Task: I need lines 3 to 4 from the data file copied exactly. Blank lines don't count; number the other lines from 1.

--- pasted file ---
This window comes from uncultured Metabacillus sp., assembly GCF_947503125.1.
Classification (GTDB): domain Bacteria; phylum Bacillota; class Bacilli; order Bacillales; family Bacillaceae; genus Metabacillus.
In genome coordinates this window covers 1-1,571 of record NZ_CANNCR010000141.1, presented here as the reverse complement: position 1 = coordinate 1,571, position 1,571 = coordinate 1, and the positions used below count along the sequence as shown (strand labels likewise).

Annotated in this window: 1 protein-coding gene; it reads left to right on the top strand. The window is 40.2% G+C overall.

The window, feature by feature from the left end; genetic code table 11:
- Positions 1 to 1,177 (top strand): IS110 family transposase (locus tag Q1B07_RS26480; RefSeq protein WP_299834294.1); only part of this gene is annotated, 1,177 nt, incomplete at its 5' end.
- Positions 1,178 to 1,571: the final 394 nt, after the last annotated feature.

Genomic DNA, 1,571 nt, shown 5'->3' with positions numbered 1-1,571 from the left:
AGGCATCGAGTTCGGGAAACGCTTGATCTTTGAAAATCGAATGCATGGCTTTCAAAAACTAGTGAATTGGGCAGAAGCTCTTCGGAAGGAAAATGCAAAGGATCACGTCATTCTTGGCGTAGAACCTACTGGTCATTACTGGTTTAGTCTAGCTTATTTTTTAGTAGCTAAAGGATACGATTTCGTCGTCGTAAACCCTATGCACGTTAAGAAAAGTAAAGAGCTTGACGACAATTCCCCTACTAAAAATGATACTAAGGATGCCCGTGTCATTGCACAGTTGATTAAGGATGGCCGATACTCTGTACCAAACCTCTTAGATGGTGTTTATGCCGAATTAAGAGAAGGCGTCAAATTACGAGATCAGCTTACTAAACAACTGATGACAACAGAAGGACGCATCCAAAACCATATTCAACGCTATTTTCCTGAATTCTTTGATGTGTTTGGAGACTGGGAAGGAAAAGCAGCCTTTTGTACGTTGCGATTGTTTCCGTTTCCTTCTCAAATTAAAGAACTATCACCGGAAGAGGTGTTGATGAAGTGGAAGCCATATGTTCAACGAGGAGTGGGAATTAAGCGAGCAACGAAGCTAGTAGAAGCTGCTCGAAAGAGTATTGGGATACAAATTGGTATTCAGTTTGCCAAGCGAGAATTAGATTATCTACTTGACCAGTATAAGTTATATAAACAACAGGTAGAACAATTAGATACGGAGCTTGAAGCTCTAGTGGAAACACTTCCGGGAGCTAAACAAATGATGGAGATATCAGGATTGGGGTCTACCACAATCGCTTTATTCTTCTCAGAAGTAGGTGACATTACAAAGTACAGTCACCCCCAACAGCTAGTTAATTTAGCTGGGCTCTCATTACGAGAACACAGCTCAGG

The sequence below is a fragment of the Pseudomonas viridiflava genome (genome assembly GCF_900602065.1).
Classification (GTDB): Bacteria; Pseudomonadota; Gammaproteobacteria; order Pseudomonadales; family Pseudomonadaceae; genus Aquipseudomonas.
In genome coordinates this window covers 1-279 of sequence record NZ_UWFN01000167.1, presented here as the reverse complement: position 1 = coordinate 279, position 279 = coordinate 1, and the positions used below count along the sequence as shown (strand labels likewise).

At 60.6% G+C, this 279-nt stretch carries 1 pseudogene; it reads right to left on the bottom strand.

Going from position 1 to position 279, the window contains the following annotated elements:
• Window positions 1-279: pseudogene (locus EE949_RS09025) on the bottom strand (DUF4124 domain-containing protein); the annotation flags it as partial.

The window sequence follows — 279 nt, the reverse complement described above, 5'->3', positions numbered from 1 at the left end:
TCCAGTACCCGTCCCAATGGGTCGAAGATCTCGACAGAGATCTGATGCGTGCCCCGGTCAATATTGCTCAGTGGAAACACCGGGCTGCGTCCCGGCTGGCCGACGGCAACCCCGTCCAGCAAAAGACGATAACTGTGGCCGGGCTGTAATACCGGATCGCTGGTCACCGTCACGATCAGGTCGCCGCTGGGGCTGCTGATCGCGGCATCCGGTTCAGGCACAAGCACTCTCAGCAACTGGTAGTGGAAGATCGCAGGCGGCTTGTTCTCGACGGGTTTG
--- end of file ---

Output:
In genome coordinates this window covers 1-1,571 of record NZ_CANNCR010000141.1, presented here as the reverse complement: position 1 = coordinate 1,571, position 1,571 = coordinate 1, and the positions used below count along the sequence as shown (strand labels likewise).

Annotated in this window: 1 protein-coding gene; it reads left to right on the top strand. The window is 40.2% G+C overall.